Early Pregnancy Symptom Cramping: What Do They Foretell?

Congratulations on your pregnancy! You may have noticed that you have had some cramping after discovering that you are indeed expecting. You should know that some mild to moderate cramping in early pregnancy is perfectly normal. Particularly during a first pregnancy this cramping can cause a new mom to be some concern. In most cases this cramping during early pregnancy is not a cause for concern at all. 

When you first find out that you are pregnant you will be a lot more aware of your body. This means that you may notice changes or mild discomforts that you wouldn't have before. Cramping during early pregnancy can be caused by several different things, and most of them are completely normal.

 The increase in the hormone progesterone is one reason that pregnant women experience cramping in early pregnancy. Increased progesterone levels are essential for a healthy full term pregnancy. When progesterone levels increase cause the ligaments in a woman’s body to loosen and stretch. 

This happens to allow the uterus and cervix to stretch and accommodate the growth of a baby. Initially, this increase in progesterone and the stretching that it causes can cause some discomfort. This may be in the form of light to mild cramping or back pain. For some women the cramping is mostly concentrated on one side of the abdomen or the other, and for others the cramping will be across the whole lower abdomen. Again, as long as the cramping is mild it is not a cause for concern. Your uterus is simply undergoing changes to better accommodate your baby. 

The early pregnancy cramping that some women experience may be due to the formation of a cyst on the ovary. During ovulation some women develop a cyst at the spot on the ovary where the egg comes out called a corpus luteum cyst. The corpus luteum cyst produces progesterone until the placenta is developed enough to produce progesterone on its own. This cyst can cause mild cramping and discomfort and possibly even a tender spot (to the touch) on the abdomen in early pregnancy.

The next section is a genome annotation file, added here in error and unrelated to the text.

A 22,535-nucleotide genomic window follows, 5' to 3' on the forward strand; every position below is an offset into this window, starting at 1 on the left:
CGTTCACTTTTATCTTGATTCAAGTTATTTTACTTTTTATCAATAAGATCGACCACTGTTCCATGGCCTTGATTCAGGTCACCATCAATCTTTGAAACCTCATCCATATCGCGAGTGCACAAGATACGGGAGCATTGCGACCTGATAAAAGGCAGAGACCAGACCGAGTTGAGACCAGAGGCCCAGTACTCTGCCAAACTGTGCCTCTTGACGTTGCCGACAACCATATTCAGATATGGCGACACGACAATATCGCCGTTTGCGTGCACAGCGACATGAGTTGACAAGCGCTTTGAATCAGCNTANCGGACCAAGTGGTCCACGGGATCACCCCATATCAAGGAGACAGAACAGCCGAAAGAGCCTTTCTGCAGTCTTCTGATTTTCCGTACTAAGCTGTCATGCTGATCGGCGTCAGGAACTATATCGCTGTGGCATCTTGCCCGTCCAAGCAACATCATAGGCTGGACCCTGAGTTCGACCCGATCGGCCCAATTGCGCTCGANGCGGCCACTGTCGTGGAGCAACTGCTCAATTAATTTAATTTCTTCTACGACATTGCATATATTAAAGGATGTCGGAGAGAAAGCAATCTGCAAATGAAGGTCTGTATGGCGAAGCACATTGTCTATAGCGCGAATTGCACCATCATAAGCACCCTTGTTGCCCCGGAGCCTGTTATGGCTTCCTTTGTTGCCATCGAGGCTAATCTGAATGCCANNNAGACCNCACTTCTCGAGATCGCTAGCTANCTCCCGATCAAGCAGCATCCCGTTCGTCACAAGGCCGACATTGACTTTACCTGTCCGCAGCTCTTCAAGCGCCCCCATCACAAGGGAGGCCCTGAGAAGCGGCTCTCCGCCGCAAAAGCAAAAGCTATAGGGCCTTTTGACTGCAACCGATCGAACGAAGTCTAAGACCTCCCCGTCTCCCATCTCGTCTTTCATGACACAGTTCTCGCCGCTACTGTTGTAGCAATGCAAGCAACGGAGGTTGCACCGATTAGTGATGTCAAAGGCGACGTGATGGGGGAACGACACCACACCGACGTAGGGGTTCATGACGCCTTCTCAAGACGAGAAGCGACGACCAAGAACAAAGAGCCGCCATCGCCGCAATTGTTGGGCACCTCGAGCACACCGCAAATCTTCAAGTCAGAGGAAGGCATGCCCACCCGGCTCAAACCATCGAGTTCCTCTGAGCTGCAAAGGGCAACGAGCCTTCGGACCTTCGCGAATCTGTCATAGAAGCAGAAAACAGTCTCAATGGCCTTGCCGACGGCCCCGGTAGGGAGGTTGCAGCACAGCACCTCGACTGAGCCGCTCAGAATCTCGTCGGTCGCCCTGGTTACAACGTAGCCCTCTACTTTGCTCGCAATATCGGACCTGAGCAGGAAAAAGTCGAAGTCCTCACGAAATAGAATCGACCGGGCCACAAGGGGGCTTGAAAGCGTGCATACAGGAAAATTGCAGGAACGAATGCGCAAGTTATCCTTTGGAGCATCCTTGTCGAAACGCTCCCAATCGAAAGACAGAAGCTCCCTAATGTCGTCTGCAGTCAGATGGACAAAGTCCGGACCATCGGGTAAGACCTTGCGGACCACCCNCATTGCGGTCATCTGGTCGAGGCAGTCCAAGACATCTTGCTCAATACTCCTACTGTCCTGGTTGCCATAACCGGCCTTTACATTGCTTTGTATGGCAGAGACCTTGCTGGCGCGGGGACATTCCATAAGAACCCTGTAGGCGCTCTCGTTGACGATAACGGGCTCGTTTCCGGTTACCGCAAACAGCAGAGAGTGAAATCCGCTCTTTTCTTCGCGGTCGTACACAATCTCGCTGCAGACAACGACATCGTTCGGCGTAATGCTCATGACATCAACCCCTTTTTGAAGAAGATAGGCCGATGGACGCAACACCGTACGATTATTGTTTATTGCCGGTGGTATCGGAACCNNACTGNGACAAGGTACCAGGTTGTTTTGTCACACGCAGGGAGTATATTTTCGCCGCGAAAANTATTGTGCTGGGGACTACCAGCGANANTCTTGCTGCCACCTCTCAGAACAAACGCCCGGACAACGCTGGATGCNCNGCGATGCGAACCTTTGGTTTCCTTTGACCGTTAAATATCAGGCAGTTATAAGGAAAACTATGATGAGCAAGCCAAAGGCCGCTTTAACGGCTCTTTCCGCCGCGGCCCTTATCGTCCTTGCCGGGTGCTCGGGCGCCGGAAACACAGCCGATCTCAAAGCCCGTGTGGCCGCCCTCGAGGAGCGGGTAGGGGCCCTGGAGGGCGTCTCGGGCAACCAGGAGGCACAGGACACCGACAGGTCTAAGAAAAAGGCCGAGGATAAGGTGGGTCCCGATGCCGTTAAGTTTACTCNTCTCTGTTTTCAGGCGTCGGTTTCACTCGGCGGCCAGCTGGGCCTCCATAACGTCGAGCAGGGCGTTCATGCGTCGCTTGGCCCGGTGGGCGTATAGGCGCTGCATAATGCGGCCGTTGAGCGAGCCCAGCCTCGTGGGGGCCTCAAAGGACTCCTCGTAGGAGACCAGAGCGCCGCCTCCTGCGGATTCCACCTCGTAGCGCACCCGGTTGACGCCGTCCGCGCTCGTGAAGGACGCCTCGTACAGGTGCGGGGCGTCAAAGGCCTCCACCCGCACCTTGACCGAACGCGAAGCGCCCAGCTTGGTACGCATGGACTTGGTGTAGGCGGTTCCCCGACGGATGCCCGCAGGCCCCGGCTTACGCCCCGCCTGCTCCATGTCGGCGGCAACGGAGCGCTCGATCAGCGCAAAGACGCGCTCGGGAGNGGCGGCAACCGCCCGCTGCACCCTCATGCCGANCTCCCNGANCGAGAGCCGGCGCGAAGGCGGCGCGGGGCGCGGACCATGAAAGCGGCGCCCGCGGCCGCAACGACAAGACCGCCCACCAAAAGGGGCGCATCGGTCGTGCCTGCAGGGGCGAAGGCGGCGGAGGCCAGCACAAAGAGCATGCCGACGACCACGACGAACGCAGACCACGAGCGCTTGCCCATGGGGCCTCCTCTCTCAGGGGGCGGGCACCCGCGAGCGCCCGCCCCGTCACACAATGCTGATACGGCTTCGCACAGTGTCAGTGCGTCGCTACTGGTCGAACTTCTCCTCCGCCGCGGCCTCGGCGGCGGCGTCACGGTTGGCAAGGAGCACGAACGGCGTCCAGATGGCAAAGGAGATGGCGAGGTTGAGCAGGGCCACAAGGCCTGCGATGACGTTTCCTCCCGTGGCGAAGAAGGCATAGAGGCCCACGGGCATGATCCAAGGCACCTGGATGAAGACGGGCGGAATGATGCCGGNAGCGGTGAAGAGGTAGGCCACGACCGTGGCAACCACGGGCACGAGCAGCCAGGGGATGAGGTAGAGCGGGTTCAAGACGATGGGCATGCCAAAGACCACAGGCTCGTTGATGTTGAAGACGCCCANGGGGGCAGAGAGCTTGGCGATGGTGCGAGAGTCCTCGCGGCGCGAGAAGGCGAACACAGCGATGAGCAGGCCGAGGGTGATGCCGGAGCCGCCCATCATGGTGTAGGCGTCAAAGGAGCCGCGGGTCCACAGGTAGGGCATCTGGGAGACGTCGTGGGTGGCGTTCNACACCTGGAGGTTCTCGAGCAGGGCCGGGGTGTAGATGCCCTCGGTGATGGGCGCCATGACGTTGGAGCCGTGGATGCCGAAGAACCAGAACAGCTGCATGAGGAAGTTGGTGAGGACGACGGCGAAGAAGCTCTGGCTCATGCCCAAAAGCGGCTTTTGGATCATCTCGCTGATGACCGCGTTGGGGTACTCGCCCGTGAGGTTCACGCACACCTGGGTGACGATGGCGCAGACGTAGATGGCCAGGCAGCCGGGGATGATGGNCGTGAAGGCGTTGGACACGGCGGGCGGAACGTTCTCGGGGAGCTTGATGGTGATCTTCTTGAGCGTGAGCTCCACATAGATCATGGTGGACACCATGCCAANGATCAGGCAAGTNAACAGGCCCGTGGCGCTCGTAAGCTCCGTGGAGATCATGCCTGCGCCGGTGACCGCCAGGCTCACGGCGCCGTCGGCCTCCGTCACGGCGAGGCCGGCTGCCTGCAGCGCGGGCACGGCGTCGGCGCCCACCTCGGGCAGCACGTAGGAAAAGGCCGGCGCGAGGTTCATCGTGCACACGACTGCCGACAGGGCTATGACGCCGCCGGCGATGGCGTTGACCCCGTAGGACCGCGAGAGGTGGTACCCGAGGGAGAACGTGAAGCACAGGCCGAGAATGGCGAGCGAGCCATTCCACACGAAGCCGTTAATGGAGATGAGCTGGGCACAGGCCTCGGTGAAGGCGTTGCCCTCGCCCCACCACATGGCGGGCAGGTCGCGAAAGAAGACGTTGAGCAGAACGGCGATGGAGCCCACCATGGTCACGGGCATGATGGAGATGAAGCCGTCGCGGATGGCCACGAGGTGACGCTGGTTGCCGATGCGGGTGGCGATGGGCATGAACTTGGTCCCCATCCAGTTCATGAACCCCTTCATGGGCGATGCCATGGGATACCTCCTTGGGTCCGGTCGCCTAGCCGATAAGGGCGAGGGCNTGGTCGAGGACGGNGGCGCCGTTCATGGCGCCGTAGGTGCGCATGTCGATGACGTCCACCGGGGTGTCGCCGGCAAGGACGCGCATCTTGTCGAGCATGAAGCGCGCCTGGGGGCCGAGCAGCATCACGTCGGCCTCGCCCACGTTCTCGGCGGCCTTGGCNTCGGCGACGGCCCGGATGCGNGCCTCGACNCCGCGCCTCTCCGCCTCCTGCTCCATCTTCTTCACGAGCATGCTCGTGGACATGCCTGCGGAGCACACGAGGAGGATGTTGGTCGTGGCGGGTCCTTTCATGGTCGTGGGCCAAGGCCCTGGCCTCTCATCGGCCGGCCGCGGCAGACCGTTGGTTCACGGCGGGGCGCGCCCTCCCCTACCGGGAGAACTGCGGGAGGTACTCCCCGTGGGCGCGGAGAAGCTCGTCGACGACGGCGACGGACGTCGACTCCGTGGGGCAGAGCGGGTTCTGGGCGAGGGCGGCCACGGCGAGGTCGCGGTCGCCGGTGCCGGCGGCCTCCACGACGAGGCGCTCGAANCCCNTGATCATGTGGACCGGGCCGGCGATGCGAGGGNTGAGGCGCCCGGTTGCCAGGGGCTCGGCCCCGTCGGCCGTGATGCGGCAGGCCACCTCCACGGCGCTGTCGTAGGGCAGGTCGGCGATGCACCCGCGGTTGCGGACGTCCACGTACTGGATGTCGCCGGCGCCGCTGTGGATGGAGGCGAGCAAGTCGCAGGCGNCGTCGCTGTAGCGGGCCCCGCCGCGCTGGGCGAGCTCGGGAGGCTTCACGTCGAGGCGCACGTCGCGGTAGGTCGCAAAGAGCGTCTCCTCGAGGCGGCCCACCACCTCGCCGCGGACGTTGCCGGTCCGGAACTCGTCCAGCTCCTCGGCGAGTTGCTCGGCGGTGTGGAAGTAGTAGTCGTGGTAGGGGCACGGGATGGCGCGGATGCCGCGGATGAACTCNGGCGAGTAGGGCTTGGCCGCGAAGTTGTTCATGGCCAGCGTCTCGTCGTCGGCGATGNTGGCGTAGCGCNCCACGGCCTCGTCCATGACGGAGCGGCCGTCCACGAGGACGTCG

Now that you know mild cramping during early pregnancy is normal you might be curious as to when you should be concerned. If you experience severe cramping, or sharp abdominal pains, or sharp stabbing back pains you need to go in to see your doctor. If you have some light bleeding that gets progressively heavier then you need to get in to see your doctor immediately. These symptoms are signs of a possible miscarriage or an ectopic pregnancy.

A miscarriage occurs when a woman's body decides that a pregnancy is unviable for some reason. This may mean that the baby was not healthy, or that the body was simply unable to continue with the pregnancy. When this happens a spontaneous abortion or miscarriage will begin. 

The cramping from a miscarriage is more severe than that of early pregnancy cramping. This cramping may take your breath away or cause you to double over with pain. This cramping will also be accompanied by bleeding that will increase until it is heavier than that of a normal period. There will normally be the passage of some tissue that will resemble blood clots and may be pink or greyish in color. 

If you suspect that you are having a miscarriage you need to call your doctor or go to the emergency room. During a miscarriage your uterus will try to expel the fetus and tissue in the same way that it would during labor. 

One of the reasons that you need to see a doctor is because not all miscarriages are "complete". Sometimes there is remaining tissue that will need to be removed from your uterus in a procedure known as a D & C (dilation and cutterage). If you do experience a miscarriage you should know that a large percentage of women do have them, but are then able to go on and experience a full-term pregnancy. 

An ectopic or tubal pregnancy occurs when the fertilized egg implants in the fallopian tube instead of inside the uterus. An ectopic pregnancy is not a viable pregnancy and if left untreated can be extraordinarily dangerous for the pregnant woman. Often times with an ectopic pregnancy a woman will have a positive pregnancy test, but when they test again at a later date the result will be negative.

 If you have a positive pregnancy test, but later get a negative result you need to see your doctor. Early ectopic pregnancy symptoms are the same as early pregnancy symptoms. Nausea, vomiting, breast changes, mild abdominal cramping and back pain may occur. As an ectopic pregnancy continues the cramping will go from mild to possibly severe and may be accompanied heavy bleeding, pelvic pain, dizziness, or fainting.  

An ectopic pregnancy must be treated by a doctor. If left untreated a ruptured fallopian tube from an ectopic pregnancy will cause internal bleeding that can be life threatening. Any severe cramping and bleeding after a positive pregnancy test needs to be managed by your doctor. Your doctor can perform a pelvic exam and an ultrasound to have a better idea of what is going on inside your body and how best to manage it. 

Early pregnancy cramping is a completely normal pregnancy symptom and one that most pregnant women experience to some degree. Be sure to mention even mild pregnancy cramping to your doctor, and whether or not you have experienced any spotting. Sharing this information with your doctor just keeps them informed of how your pregnancy is progressing, and also allows them the chance to reassure you of how normal this symptom is!